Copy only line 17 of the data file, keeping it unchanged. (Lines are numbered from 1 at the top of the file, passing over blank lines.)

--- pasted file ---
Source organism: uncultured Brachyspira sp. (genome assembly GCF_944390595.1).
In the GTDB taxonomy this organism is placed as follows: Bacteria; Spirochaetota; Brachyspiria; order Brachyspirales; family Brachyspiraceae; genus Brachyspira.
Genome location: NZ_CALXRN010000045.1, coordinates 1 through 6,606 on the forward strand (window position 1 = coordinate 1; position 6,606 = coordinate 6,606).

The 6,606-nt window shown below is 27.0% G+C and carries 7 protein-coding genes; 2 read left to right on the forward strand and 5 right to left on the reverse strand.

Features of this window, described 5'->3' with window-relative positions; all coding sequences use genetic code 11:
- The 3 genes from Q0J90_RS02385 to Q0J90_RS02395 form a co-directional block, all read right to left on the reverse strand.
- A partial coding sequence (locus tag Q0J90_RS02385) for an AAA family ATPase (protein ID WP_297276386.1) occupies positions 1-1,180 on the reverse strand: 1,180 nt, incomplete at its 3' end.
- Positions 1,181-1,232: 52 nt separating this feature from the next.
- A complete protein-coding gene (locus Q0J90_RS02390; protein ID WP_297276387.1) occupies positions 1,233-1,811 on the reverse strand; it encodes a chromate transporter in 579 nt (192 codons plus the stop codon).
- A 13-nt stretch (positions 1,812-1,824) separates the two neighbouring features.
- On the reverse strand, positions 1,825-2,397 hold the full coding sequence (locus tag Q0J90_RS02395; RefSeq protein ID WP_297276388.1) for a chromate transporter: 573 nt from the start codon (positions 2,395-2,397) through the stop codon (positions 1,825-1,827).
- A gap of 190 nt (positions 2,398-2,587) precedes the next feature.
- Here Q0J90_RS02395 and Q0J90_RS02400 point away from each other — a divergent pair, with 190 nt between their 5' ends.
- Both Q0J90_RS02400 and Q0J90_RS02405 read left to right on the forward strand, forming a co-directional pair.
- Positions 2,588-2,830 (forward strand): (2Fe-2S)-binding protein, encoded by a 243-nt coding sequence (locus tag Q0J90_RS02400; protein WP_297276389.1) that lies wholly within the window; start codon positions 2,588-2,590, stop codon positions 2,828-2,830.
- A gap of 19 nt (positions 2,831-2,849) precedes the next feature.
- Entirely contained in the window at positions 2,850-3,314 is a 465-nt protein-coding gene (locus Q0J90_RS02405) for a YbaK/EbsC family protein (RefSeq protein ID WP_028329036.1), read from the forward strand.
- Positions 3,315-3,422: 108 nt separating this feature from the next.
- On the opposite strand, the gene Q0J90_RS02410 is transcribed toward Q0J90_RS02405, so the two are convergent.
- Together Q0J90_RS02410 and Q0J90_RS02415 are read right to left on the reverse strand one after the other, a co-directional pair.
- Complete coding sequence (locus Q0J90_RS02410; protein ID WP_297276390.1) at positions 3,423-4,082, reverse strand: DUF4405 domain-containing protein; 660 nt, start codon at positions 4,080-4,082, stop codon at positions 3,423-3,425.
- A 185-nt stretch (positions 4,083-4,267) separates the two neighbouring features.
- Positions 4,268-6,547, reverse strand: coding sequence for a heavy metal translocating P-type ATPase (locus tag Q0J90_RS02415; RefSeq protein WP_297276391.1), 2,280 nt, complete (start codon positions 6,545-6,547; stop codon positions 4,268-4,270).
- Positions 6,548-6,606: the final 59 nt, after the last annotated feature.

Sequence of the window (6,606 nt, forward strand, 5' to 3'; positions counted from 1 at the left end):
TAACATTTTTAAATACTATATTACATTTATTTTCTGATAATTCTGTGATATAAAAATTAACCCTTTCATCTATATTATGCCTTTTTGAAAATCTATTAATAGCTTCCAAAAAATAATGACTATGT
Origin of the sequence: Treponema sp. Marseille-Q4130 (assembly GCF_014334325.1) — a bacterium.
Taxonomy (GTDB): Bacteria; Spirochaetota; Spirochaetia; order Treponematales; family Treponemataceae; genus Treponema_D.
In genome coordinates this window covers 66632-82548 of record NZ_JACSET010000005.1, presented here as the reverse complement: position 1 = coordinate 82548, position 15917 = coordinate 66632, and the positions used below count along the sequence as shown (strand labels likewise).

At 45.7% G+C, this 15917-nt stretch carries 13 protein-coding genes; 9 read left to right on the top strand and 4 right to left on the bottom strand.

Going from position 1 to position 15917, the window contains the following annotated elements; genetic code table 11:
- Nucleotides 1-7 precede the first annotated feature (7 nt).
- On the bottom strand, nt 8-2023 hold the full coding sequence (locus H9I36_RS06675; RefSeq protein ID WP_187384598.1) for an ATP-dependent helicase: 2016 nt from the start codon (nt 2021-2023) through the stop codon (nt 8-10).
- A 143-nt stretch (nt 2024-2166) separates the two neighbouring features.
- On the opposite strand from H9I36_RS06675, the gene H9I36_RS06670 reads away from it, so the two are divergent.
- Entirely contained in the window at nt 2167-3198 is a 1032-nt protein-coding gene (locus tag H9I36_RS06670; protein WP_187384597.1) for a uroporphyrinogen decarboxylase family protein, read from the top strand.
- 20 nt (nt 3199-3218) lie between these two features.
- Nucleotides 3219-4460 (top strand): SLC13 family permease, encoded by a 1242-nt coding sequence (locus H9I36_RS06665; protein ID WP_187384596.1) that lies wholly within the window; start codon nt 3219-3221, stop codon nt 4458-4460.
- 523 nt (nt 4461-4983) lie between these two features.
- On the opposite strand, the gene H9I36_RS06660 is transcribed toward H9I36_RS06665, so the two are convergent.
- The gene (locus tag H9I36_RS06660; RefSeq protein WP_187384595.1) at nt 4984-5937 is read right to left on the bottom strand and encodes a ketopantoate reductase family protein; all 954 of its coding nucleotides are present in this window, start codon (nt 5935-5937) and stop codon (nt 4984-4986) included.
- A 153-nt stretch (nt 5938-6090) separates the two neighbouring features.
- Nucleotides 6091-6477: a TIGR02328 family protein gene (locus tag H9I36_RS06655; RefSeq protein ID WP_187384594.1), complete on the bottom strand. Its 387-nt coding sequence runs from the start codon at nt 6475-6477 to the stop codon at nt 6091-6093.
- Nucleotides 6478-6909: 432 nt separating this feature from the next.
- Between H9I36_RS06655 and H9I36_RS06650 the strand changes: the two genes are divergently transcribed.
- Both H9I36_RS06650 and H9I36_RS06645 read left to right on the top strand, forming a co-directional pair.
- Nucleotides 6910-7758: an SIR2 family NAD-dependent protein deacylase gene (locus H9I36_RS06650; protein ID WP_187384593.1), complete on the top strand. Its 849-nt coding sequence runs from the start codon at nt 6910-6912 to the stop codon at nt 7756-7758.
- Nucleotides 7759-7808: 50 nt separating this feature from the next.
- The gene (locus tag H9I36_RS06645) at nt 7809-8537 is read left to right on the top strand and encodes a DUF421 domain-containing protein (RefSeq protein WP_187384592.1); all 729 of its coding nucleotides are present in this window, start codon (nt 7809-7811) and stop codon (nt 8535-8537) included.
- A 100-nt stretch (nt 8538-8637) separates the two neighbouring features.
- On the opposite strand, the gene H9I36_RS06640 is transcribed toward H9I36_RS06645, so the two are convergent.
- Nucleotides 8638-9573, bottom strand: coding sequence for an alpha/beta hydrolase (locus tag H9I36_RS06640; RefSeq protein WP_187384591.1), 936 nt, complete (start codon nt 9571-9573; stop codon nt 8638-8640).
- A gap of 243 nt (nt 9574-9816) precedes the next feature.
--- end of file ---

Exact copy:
- Entirely contained in the window at positions 2,850-3,314 is a 465-nt protein-coding gene (locus Q0J90_RS02405) for a YbaK/EbsC family protein (RefSeq protein ID WP_028329036.1), read from the forward strand.